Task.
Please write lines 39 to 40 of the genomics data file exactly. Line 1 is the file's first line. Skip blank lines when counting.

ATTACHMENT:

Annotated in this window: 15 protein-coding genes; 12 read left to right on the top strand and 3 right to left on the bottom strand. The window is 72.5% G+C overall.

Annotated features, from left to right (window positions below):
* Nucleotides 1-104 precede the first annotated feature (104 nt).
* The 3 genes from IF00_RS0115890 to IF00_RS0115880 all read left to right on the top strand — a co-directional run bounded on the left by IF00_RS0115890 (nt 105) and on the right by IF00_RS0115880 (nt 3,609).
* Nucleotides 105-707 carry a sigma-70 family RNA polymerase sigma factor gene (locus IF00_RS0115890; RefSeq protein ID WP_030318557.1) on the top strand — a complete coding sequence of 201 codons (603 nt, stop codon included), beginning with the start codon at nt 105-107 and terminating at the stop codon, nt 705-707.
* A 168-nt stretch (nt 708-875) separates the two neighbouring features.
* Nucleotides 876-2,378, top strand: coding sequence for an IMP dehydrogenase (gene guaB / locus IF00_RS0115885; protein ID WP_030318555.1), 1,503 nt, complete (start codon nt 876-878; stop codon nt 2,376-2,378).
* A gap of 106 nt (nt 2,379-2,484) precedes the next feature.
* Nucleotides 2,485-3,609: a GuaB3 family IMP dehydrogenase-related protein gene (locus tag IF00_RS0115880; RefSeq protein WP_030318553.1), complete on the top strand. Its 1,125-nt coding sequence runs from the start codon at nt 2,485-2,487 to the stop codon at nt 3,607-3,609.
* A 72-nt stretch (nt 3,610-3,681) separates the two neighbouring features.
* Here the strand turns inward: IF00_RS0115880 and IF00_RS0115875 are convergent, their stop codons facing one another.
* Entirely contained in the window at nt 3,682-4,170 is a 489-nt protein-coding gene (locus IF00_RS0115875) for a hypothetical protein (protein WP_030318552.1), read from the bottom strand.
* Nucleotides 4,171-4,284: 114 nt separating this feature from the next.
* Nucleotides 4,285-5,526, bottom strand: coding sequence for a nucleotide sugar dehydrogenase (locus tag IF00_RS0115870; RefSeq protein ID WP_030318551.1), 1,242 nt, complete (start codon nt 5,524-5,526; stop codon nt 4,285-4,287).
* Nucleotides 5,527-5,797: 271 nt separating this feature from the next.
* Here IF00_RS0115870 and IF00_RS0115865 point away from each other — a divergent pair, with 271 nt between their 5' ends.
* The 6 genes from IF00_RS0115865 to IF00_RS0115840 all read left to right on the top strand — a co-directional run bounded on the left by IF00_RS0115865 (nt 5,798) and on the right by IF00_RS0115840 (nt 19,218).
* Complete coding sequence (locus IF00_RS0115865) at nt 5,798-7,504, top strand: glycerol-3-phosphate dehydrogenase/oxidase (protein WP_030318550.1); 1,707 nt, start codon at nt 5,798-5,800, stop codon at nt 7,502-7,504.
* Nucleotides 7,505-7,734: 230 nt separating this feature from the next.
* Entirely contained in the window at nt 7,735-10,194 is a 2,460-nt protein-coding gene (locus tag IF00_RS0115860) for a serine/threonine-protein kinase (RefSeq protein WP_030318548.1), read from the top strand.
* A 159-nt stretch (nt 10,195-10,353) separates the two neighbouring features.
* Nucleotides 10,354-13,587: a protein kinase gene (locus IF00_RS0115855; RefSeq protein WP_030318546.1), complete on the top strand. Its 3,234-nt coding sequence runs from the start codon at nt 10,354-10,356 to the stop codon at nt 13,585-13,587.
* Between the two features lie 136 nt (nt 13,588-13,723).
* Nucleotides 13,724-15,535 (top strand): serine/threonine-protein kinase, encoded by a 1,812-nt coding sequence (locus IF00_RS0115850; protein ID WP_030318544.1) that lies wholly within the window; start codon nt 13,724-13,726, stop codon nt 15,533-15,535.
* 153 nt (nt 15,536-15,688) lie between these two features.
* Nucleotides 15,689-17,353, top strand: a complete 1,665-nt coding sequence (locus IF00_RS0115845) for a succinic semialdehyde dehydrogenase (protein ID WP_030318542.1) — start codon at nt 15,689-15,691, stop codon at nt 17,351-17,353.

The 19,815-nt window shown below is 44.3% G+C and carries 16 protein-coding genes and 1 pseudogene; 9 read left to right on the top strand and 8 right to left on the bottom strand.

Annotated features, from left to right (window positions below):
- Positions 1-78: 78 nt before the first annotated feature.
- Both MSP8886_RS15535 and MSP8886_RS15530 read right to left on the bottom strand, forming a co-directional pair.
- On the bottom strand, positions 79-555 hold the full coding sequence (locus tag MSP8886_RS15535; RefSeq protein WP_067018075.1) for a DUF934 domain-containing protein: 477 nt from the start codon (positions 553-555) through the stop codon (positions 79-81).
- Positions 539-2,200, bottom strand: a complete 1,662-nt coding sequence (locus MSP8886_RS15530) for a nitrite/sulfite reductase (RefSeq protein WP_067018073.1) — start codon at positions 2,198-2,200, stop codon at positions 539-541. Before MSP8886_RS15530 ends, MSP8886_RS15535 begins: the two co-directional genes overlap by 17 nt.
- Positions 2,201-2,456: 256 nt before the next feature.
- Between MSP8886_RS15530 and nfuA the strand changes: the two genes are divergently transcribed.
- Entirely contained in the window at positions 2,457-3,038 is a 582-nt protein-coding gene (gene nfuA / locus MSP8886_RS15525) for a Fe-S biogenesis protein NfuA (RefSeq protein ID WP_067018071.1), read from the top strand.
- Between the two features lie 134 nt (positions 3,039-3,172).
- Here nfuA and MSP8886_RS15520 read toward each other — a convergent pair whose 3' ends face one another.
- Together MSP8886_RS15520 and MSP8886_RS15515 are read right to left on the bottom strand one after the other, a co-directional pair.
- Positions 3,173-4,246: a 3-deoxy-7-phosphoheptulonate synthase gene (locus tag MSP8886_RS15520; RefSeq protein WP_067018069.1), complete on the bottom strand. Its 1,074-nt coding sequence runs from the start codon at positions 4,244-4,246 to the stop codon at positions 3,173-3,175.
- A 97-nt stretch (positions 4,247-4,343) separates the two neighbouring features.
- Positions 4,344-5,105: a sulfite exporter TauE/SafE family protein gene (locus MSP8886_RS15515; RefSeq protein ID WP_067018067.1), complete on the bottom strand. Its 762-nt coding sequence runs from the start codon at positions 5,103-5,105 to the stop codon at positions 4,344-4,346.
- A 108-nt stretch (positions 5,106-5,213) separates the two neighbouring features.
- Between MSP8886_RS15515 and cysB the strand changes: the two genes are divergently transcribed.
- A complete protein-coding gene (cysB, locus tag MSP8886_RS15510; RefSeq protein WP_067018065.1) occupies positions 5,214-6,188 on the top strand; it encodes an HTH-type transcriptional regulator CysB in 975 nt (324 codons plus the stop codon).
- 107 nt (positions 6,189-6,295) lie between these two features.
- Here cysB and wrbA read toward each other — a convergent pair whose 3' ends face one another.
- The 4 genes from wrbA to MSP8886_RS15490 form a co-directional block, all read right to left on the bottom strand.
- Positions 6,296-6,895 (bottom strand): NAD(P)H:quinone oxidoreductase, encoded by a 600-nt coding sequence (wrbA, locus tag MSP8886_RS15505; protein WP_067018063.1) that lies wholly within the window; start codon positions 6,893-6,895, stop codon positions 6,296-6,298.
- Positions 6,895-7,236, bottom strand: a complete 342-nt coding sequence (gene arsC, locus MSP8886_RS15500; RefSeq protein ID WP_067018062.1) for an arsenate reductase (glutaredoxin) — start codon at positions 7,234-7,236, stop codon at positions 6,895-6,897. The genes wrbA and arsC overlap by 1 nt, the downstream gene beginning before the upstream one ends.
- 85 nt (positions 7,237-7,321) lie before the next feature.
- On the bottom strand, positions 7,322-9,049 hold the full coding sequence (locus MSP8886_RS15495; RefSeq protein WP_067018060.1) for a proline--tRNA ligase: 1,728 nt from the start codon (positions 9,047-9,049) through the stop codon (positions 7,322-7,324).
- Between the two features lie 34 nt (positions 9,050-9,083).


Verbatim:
- Positions 3,173-4,246: a 3-deoxy-7-phosphoheptulonate synthase gene (locus tag MSP8886_RS15520; RefSeq protein WP_067018069.1), complete on the bottom strand. Its 1,074-nt coding sequence runs from the start codon at positions 4,244-4,246 to the stop codon at positions 3,173-3,175.
- A 97-nt stretch (positions 4,247-4,343) separates the two neighbouring features.